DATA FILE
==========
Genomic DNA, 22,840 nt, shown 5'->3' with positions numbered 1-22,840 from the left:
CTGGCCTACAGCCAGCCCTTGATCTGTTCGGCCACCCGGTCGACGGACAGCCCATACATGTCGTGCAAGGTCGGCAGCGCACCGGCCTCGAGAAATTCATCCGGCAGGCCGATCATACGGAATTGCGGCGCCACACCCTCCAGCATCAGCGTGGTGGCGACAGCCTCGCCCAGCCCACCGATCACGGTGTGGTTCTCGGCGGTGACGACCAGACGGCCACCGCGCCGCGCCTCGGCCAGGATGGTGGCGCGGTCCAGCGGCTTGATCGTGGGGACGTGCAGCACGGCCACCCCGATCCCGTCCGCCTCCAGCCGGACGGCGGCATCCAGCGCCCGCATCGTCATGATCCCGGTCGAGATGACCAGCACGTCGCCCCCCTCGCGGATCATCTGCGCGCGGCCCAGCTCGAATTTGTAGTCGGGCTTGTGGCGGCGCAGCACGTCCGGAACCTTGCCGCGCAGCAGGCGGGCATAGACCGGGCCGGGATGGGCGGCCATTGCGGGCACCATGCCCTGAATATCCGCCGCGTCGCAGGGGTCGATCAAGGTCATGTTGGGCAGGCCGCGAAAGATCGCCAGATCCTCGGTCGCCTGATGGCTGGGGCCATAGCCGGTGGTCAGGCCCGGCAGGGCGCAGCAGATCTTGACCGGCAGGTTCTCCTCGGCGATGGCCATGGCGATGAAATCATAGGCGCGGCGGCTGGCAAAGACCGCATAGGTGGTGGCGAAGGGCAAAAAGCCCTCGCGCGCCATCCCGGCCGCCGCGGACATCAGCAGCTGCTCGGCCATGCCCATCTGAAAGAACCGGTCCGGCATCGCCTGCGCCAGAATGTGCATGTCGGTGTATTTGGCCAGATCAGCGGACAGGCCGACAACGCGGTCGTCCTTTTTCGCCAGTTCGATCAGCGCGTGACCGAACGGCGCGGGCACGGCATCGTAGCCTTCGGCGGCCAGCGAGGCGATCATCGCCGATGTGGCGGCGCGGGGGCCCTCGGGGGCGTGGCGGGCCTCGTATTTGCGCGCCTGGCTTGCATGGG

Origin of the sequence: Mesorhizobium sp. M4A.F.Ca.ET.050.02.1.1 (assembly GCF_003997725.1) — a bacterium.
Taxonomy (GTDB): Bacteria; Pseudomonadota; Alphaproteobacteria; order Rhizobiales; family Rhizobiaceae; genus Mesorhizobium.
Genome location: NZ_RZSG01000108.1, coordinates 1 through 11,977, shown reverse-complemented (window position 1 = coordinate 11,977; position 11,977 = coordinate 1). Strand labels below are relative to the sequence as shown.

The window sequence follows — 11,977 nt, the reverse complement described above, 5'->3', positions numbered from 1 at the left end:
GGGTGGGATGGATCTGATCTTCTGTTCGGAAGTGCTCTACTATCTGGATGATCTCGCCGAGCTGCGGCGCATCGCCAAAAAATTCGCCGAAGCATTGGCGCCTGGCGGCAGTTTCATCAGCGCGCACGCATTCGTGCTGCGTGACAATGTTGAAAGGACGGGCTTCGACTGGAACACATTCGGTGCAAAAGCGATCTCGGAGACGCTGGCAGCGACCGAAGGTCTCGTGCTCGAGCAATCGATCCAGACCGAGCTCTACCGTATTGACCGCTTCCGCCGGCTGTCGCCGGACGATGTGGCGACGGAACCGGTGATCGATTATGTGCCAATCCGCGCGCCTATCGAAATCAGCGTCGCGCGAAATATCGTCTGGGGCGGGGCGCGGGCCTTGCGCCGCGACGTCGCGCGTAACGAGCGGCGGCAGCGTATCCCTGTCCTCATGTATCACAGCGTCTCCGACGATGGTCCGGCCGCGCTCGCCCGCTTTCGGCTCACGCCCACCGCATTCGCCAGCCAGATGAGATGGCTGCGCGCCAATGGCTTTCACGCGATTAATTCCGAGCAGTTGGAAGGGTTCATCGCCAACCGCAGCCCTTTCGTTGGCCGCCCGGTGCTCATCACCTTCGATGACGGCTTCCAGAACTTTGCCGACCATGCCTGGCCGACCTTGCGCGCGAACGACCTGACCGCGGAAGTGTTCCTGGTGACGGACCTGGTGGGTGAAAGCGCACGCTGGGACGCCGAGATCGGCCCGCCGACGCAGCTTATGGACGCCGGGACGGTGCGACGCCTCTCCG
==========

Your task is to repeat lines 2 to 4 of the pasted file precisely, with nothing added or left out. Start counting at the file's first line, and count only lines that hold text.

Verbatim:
CTGGCCTACAGCCAGCCCTTGATCTGTTCGGCCACCCGGTCGACGGACAGCCCATACATGTCGTGCAAGGTCGGCAGCGCACCGGCCTCGAGAAATTCATCCGGCAGGCCGATCATACGGAATTGCGGCGCCACACCCTCCAGCATCAGCGTGGTGGCGACAGCCTCGCCCAGCCCACCGATCACGGTGTGGTTCTCGGCGGTGACGACCAGACGGCCACCGCGCCGCGCCTCGGCCAGGATGGTGGCGCGGTCCAGCGGCTTGATCGTGGGGACGTGCAGCACGGCCACCCCGATCCCGTCCGCCTCCAGCCGGACGGCGGCATCCAGCGCCCGCATCGTCATGATCCCGGTCGAGATGACCAGCACGTCGCCCCCCTCGCGGATCATCTGCGCGCGGCCCAGCTCGAATTTGTAGTCGGGCTTGTGGCGGCGCAGCACGTCCGGAACCTTGCCGCGCAGCAGGCGGGCATAGACCGGGCCGGGATGGGCGGCCATTGCGGGCACCATGCCCTGAATATCCGCCGCGTCGCAGGGGTCGATCAAGGTCATGTTGGGCAGGCCGCGAAAGATCGCCAGATCCTCGGTCGCCTGATGGCTGGGGCCATAGCCGGTGGTCAGGCCCGGCAGGGCGCAGCAGATCTTGACCGGCAGGTTCTCCTCGGCGATGGCCATGGCGATGAAATCATAGGCGCGGCGGCTGGCAAAGACCGCATAGGTGGTGGCGAAGGGCAAAAAGCCCTCGCGCGCCATCCCGGCCGCCGCGGACATCAGCAGCTGCTCGGCCATGCCCATCTGAAAGAACCGGTCCGGCATCGCCTGCGCCAGAATGTGCATGTCGGTGTATTTGGCCAGATCAGCGGACAGGCCGACAACGCGGTCGTCCTTTTTCGCCAGTTCGATCAGCGCGTGACCGAACGGCGCGGGCACGGCATCGTAGCCTTCGGCGGCCAGCGAGGCGATCATCGCCGATGTGGCGGCGCGGGGGCCCTCGGGGGCGTGGCGGGCCTCGTATTTGCGCGCCTGGCTTGCATGGG

Origin of the sequence: Mesorhizobium sp. M4A.F.Ca.ET.050.02.1.1 (assembly GCF_003997725.1) — a bacterium.
Taxonomy (GTDB): Bacteria; Pseudomonadota; Alphaproteobacteria; order Rhizobiales; family Rhizobiaceae; genus Mesorhizobium.